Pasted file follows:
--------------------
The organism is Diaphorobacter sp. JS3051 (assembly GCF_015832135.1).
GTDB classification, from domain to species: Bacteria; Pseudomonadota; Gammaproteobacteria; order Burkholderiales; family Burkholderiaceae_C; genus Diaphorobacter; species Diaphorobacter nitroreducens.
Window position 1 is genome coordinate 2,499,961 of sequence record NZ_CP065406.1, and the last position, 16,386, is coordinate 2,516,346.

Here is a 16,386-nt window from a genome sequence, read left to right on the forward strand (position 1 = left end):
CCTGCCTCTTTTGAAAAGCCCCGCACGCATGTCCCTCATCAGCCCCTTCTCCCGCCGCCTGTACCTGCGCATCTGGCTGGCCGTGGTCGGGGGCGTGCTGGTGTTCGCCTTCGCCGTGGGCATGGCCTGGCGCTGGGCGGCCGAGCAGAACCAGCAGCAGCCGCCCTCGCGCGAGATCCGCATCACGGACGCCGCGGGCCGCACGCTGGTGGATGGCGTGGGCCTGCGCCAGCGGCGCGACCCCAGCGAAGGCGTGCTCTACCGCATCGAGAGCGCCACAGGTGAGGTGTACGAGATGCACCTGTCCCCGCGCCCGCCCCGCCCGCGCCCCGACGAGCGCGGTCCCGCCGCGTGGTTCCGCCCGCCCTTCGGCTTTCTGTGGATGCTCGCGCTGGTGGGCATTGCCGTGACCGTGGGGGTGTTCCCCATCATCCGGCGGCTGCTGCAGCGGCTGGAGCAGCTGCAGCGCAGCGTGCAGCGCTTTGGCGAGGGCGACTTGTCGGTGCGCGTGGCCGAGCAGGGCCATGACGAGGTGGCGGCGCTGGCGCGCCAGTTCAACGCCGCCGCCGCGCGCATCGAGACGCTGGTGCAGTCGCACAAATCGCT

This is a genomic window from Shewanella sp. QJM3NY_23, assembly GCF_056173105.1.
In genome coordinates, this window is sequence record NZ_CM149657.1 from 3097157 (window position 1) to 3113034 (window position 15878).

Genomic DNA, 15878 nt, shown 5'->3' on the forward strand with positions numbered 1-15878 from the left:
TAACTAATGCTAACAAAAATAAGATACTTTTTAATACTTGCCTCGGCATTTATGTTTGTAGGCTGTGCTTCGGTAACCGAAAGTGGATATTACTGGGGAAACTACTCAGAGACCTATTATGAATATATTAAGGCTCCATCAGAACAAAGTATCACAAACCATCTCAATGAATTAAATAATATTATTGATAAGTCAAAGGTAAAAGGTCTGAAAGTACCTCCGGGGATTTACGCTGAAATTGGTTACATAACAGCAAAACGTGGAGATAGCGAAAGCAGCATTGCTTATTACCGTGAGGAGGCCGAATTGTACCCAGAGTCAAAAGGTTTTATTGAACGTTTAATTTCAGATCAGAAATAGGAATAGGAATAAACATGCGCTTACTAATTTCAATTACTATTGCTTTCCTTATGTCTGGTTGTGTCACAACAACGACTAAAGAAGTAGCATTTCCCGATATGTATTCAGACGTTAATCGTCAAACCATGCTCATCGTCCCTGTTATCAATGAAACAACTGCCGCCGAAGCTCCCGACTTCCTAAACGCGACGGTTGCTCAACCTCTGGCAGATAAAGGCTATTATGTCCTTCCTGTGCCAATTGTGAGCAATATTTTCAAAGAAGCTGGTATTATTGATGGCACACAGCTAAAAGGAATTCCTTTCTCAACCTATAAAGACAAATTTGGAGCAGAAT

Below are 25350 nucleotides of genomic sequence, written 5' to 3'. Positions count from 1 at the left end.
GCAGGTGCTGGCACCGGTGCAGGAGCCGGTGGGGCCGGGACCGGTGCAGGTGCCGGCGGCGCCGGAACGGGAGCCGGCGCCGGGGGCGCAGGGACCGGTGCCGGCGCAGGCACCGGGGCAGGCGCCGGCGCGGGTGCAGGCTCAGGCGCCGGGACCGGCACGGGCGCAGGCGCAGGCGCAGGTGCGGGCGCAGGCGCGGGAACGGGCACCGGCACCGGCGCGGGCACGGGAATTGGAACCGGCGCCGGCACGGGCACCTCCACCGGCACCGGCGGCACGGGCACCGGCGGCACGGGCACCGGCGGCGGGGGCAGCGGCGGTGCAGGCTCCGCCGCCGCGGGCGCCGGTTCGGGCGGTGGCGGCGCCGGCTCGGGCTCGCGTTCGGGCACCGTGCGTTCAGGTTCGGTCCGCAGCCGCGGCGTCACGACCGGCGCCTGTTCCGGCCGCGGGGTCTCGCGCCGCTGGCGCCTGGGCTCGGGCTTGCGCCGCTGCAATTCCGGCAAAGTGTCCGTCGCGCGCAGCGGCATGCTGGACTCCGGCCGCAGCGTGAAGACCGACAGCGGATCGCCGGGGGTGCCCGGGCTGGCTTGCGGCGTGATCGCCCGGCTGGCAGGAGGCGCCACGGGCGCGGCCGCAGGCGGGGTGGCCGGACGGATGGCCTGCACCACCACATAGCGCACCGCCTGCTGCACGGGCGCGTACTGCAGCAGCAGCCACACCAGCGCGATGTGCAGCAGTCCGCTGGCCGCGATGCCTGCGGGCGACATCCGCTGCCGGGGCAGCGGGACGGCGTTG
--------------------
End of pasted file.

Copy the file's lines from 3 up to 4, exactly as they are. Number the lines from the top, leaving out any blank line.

Window position 1 is genome coordinate 2,499,961 of sequence record NZ_CP065406.1, and the last position, 16,386, is coordinate 2,516,346.

Here is a 16,386-nt window from a genome sequence, read left to right on the forward strand (position 1 = left end):